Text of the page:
Now that Pantone has named its Color of the Year, and it’s green, it’s no surprise that gardening is on the cutting edge of many trends today. Each year, the Garden Media Group, a PR firm serving the horticulture industry, unveils the trends it is spotting for the year ahead. Based on new items I’m seeing in stores, I think they are on to something with at least a few of the trends.
Here are three you might want to watch for in the year ahead. You can sign up to get the full report here.
More indoor food gardening. The Garden Media folks call this Peak Season, but in essence it means people are looking for more ways to grow food so they can eat fresh year-round. You see it in the growing of microgreens (we have a story on that topic in the September/October Northern Gardener), indoor herb gardening and some of the new, cool devices for providing the light, nutrients and water plants need to grow.
Tidy Gardens. Gardeners still love the blowsy, full look of cottage gardens, but there is a movement among designers toward decluttered spaces, both indoors and out. If you’ve read Marie Kondo’s book, The Life-Changing Magic of Tidying Up, you get the idea. Kondo recommends people remove anything that does not “give them joy.” While I’m not sure I could live in quite as spare an environment (or garden) as she suggests, the concept of removing clutter certainly appeals to many over-stimulated, hyper-connected people.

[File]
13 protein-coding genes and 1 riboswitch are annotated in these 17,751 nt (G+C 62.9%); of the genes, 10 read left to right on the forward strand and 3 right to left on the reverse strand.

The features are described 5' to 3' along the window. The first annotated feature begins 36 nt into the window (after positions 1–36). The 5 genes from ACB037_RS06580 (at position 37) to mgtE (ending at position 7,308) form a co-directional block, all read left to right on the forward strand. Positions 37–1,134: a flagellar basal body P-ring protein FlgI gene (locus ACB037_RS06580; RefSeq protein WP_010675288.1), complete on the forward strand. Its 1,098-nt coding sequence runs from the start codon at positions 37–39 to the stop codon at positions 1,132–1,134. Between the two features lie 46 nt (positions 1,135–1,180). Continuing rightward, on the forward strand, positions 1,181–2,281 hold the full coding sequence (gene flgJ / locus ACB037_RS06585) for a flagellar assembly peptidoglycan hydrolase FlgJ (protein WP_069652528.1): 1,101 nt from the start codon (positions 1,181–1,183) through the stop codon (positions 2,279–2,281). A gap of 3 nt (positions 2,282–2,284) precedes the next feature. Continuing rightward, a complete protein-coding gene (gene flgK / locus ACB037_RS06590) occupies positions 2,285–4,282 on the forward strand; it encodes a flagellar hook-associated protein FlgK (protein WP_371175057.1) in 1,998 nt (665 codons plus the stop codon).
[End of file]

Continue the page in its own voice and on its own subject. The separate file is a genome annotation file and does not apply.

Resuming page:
Wellness Hotspots. If you’ve been gardening more than a few years, you know that stepping outside, enjoying fresh air, working with plants is a great way to reduce stress and get some perspective on life. This trend extends the idea to the value of indoor plants and trees that buffer sound and screen harsh sunlight. Also, the research on the value of getting out in nature to children is convincing. Turn off the screens (including the one you are reading this on!) and get outside.
Other things the trend watchers say we should look for in 2017: seed or plant delivery services, more natural ways to control mosquitoes (finally bats are getting the respect they deserve) and lots of gold leaves and plants.
Which trends are you following?